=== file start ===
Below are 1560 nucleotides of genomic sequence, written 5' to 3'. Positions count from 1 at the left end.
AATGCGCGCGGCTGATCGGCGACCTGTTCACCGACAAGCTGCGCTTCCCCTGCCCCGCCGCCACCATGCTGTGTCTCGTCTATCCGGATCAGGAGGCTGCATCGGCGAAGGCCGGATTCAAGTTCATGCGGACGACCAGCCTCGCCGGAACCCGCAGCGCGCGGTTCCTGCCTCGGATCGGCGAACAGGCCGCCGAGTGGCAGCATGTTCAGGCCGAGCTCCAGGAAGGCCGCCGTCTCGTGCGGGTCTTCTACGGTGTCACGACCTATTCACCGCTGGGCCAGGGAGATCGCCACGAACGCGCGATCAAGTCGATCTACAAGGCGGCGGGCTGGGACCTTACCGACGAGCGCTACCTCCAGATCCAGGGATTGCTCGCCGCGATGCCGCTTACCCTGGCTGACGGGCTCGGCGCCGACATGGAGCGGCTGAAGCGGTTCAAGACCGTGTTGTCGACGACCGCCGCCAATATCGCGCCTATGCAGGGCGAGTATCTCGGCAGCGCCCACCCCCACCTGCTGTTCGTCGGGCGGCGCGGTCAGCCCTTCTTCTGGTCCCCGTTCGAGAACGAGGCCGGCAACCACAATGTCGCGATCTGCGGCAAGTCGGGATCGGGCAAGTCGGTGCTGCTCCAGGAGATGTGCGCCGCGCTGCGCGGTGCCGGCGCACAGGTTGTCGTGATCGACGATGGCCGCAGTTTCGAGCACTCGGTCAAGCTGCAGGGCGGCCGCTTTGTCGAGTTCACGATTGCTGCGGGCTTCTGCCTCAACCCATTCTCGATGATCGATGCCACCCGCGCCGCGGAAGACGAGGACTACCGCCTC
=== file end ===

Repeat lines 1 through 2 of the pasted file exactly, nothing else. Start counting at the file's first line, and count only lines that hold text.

Below are 1560 nucleotides of genomic sequence, written 5' to 3'. Positions count from 1 at the left end.
AATGCGCGCGGCTGATCGGCGACCTGTTCACCGACAAGCTGCGCTTCCCCTGCCCCGCCGCCACCATGCTGTGTCTCGTCTATCCGGATCAGGAGGCTGCATCGGCGAAGGCCGGATTCAAGTTCATGCGGACGACCAGCCTCGCCGGAACCCGCAGCGCGCGGTTCCTGCCTCGGATCGGCGAACAGGCCGCCGAGTGGCAGCATGTTCAGGCCGAGCTCCAGGAAGGCCGCCGTCTCGTGCGGGTCTTCTACGGTGTCACGACCTATTCACCGCTGGGCCAGGGAGATCGCCACGAACGCGCGATCAAGTCGATCTACAAGGCGGCGGGCTGGGACCTTACCGACGAGCGCTACCTCCAGATCCAGGGATTGCTCGCCGCGATGCCGCTTACCCTGGCTGACGGGCTCGGCGCCGACATGGAGCGGCTGAAGCGGTTCAAGACCGTGTTGTCGACGACCGCCGCCAATATCGCGCCTATGCAGGGCGAGTATCTCGGCAGCGCCCACCCCCACCTGCTGTTCGTCGGGCGGCGCGGTCAGCCCTTCTTCTGGTCCCCGTTCGAGAACGAGGCCGGCAACCACAATGTCGCGATCTGCGGCAAGTCGGGATCGGGCAAGTCGGTGCTGCTCCAGGAGATGTGCGCCGCGCTGCGCGGTGCCGGCGCACAGGTTGTCGTGATCGACGATGGCCGCAGTTTCGAGCACTCGGTCAAGCTGCAGGGCGGCCGCTTTGTCGAGTTCACGATTGCTGCGGGCTTCTGCCTCAACCCATTCTCGATGATCGATGCCACCCGCGCCGCGGAAGACGAGGACTACCGCCTC